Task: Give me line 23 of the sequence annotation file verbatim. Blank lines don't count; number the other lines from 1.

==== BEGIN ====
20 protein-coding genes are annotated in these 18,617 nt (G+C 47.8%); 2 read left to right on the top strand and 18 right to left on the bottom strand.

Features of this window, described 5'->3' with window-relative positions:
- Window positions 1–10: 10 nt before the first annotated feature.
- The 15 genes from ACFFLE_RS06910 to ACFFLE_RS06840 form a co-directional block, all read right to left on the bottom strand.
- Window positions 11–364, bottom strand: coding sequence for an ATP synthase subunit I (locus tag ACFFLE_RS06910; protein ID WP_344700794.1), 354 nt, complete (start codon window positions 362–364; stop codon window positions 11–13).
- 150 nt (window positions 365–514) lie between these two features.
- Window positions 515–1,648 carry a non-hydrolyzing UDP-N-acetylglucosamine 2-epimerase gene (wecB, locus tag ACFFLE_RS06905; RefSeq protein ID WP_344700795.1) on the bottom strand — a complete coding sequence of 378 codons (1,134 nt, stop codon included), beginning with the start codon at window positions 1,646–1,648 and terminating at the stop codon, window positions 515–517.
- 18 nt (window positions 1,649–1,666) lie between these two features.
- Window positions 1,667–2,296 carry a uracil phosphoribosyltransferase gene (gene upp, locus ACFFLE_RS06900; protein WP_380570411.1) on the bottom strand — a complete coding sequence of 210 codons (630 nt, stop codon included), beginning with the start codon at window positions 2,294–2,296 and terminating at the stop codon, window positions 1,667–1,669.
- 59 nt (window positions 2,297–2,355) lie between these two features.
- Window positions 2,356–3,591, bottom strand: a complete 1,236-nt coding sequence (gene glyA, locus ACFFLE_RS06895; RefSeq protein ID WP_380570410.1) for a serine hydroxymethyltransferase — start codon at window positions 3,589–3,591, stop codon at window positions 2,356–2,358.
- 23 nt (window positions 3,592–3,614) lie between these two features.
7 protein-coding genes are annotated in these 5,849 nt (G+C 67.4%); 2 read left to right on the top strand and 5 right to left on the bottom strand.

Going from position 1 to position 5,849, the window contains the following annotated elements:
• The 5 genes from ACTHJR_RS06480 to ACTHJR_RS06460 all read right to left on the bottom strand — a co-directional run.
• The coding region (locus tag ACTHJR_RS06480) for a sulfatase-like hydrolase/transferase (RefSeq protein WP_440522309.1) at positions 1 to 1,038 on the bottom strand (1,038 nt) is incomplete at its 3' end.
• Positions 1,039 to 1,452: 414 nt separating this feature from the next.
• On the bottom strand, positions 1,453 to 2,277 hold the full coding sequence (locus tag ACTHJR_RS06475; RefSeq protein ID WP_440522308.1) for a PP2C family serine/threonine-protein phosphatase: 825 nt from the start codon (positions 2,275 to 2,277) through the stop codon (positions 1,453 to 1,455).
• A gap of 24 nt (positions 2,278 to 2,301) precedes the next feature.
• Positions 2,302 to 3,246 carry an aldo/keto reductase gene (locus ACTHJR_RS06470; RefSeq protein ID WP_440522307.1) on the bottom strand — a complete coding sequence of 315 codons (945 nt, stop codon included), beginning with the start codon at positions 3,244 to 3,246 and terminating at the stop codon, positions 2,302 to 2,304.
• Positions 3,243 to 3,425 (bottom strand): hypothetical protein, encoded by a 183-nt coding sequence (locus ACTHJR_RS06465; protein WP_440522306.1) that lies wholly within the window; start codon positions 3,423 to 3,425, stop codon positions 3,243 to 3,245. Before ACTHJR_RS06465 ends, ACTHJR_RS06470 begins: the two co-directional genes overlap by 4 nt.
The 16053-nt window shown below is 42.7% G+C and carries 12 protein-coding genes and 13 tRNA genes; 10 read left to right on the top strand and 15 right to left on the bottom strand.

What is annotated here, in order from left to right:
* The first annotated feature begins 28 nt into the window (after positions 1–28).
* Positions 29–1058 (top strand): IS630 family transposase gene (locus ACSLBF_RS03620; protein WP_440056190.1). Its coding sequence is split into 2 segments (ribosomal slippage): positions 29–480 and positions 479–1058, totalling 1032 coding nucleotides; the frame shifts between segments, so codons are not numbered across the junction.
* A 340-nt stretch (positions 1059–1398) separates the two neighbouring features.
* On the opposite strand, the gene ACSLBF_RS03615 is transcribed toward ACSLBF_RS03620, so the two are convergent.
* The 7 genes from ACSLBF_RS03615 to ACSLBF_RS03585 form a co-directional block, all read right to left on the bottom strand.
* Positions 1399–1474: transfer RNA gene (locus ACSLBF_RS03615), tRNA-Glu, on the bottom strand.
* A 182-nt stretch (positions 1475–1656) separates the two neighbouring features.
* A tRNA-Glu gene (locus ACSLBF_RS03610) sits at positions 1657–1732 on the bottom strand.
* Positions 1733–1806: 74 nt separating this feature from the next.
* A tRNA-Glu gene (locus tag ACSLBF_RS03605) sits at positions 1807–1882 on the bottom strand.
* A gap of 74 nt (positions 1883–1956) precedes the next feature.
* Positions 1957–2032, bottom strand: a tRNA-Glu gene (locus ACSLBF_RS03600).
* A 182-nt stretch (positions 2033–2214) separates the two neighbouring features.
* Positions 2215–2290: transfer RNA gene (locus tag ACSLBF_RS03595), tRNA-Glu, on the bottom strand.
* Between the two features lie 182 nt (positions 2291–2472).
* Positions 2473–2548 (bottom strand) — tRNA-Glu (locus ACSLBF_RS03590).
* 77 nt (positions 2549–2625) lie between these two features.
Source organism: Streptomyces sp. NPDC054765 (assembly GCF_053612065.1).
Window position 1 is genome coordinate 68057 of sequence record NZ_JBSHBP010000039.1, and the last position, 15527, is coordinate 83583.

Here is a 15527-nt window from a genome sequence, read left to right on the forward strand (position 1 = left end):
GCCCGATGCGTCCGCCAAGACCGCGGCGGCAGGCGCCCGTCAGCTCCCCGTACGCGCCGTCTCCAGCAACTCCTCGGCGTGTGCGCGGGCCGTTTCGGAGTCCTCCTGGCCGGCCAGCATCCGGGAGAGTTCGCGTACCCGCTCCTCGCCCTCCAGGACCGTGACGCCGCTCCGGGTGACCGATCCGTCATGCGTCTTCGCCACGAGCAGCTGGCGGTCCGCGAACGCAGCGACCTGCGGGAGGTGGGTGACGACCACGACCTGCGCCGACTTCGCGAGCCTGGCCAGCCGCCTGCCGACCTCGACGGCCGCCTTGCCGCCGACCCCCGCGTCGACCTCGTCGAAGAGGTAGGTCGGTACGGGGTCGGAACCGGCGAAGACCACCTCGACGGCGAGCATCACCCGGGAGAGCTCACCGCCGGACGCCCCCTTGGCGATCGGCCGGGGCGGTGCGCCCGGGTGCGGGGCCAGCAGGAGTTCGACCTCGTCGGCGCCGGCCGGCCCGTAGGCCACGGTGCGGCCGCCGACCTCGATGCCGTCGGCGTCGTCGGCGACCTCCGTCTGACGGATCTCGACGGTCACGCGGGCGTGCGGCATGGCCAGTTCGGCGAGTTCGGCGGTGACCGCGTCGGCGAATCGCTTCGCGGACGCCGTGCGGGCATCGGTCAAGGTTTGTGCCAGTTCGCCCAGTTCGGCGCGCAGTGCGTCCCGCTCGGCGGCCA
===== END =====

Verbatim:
What is annotated here, in order from left to right: